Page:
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Quando omni flunkus moritati.
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If you are looking at this thread, you are likely experiencing a knocking sound and/or a vibration that is difficult to diagnose. The LX cars have a component called a tension strut that ties the front suspension to the chasis. This tension strut has a rubber bushing on the end that ties to the chasis and is known to tear, thus losing its ability to support the front suspension. The other end of the tension strut has a ball joint that can wear out causing a knocking sound. If either end is worn, it can potentially cause a vibration that can be quite severe.

This how to will be performed on the right front suspension of a 2006 Dodge Magnum R/T. Please excuse the filth. Is February and there is more salt out there right now than asphalt.

Let's start with the obvious...
Jack the car up, support it securely with a jack stand and remove the wheel.



Next crawl under the front end and remove the four 10mm bolts securing the engine panel.



Now we can see the ends of the tension strut and inspect for damage.

Looking down on top of the brake rotor...



Looking straight in at the tension strut bushing... (I couldn't get a shot of just how badly torn my bushing was)



Now that we have identified what we are dealing with, how do you remove it and replace it with a new part?

First, remove the 10mm bolt securing the brake line guide bracket (please excuse me if my terminology isn't technically correct).



Second, remove the brake caliper. I got lazy and removed the entire assembly as a whole by removing the two 18mm bolts securing the pad frame to the knuckle.

One...


Two...


Then, slide the brake caliper assembly off and hang it out of the way with a bungy cord. However you choose to hang/support it, take care not to damage anything such as the boot on the slide pins.



Now remove the rotor and carefully place it somewhere safe. This will just slide off unless you still have the OEM clips holding it in place. The clips are for the assembly line only and are not necessary. With some effort they can be removed with a flat head screw driver and a pair of needle nose pliers. I don't have a picture of the clips since mine are long gone.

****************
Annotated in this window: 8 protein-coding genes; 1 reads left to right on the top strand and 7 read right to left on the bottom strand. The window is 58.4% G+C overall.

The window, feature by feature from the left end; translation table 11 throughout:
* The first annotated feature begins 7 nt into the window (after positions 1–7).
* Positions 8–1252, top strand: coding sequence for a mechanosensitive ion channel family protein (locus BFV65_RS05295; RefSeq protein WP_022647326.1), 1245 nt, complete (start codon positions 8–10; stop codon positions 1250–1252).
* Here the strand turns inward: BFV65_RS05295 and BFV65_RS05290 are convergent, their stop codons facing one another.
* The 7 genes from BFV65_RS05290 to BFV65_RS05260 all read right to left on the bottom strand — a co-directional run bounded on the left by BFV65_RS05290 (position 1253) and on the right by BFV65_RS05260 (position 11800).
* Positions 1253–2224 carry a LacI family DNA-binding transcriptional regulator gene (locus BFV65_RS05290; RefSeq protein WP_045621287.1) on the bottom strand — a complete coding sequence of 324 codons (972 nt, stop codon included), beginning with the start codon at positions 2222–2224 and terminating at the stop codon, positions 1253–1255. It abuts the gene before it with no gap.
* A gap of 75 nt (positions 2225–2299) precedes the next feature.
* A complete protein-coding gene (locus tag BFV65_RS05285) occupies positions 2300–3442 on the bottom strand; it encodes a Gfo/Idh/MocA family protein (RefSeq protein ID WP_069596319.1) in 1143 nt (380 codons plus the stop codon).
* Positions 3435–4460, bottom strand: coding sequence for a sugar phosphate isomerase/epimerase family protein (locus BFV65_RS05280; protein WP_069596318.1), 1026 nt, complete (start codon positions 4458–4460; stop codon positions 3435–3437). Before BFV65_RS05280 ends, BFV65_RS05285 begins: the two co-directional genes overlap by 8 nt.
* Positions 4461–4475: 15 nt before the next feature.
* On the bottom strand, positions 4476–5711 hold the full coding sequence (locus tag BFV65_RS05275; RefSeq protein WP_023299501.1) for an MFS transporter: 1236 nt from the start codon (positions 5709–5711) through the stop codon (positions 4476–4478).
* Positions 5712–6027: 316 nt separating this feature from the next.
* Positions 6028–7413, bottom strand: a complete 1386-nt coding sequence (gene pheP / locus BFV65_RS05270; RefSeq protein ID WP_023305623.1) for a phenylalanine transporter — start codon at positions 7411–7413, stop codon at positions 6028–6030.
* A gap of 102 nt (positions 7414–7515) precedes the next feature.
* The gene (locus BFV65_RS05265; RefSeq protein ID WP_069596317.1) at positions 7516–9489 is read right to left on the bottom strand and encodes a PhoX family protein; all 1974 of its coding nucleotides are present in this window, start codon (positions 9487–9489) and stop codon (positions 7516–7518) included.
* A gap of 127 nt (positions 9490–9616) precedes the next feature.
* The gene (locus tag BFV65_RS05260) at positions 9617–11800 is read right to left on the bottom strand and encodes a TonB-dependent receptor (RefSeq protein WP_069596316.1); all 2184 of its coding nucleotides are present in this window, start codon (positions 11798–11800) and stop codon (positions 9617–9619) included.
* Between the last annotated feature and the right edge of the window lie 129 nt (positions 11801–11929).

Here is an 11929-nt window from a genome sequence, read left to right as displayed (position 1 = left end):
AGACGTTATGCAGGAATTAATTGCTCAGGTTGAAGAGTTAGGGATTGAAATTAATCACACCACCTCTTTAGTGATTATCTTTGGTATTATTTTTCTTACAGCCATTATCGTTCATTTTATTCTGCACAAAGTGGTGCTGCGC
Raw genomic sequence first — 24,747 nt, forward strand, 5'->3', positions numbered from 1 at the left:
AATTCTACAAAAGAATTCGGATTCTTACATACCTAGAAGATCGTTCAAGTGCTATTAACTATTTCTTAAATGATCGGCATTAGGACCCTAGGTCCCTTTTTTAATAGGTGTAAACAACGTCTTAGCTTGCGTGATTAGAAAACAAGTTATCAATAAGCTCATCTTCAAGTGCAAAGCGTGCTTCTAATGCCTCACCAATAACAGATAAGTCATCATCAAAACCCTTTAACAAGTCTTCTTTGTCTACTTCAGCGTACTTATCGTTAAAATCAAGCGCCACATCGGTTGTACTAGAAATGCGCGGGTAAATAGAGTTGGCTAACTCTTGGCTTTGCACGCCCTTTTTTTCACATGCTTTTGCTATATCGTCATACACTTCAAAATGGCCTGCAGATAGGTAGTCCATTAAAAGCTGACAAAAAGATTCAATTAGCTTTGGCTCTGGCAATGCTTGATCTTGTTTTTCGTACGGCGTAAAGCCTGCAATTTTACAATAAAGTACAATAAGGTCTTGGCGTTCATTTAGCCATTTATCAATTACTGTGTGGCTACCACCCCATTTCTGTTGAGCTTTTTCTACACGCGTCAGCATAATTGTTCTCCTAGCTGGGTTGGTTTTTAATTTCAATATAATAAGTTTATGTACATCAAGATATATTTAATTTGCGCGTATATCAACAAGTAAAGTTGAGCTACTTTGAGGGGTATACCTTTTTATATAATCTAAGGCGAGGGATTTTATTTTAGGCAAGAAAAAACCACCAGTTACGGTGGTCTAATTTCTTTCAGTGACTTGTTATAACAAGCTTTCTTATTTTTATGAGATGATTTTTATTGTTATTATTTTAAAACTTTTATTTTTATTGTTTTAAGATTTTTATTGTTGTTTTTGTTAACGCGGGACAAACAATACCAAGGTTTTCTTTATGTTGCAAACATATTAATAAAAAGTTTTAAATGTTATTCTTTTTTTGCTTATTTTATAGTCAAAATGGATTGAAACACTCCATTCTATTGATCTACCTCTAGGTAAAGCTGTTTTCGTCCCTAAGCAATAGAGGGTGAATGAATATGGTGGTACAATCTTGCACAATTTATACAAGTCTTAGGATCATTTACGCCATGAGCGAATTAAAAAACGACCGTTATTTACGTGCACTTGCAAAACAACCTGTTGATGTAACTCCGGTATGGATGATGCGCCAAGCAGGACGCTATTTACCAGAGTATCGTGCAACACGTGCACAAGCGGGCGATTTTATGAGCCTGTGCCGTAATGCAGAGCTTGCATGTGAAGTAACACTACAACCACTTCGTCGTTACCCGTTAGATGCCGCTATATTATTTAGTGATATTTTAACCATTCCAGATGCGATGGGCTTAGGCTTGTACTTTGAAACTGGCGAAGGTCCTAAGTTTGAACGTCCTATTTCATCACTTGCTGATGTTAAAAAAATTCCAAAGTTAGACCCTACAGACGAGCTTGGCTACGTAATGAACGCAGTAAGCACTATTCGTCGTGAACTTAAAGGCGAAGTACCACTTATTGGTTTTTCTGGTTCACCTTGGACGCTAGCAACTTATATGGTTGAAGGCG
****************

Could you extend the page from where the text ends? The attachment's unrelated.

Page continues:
With the rotor out of the way we can see the three 10mm bolts holding the heat shield in place. Remove these three bolts.

One...


Two...


Three...


Rotate the heat shield 180°. Now we can clearly see the ball joint end of the tension strut.



On a closer inspection you will notice that the tension strut ball joint is very close to the lower control arm ball joint boot. As we remove the tension strut ball joint, you must take extreme care not to damage the the lower control arm ball joint boot.



Remove the 18mm nut securing the tension strut ball joint. This may be tough to remove with a standard 3/8" ratchet, so you may need a little extra assistance. I used the removable end of my car jack.





Now we can seperate the ball joint from the knuckle. You are NOT going to accomplish this without a pickle fork. You can find these at any auto store for about $10. Auto Zone has them on their loner tool program, so you can borrow it for free (with a refundable deposit).

You can start the pickle fork in by hand taking care to clear the lower control arm boot. Your pickle fork will be pointing towards the nose of the car a bit.





I then used a 3 pound hammer to pound the pickle fork in. Stop every now and then to check that you are not damaging the lower control arm boot.



Keep pounding and checking. Eventually, it will pop.



Now that the ball joint end is free, we can loosen the bolt holding the bushing end in place. Start by removing the 3 plastic pins with flat head screw drivers.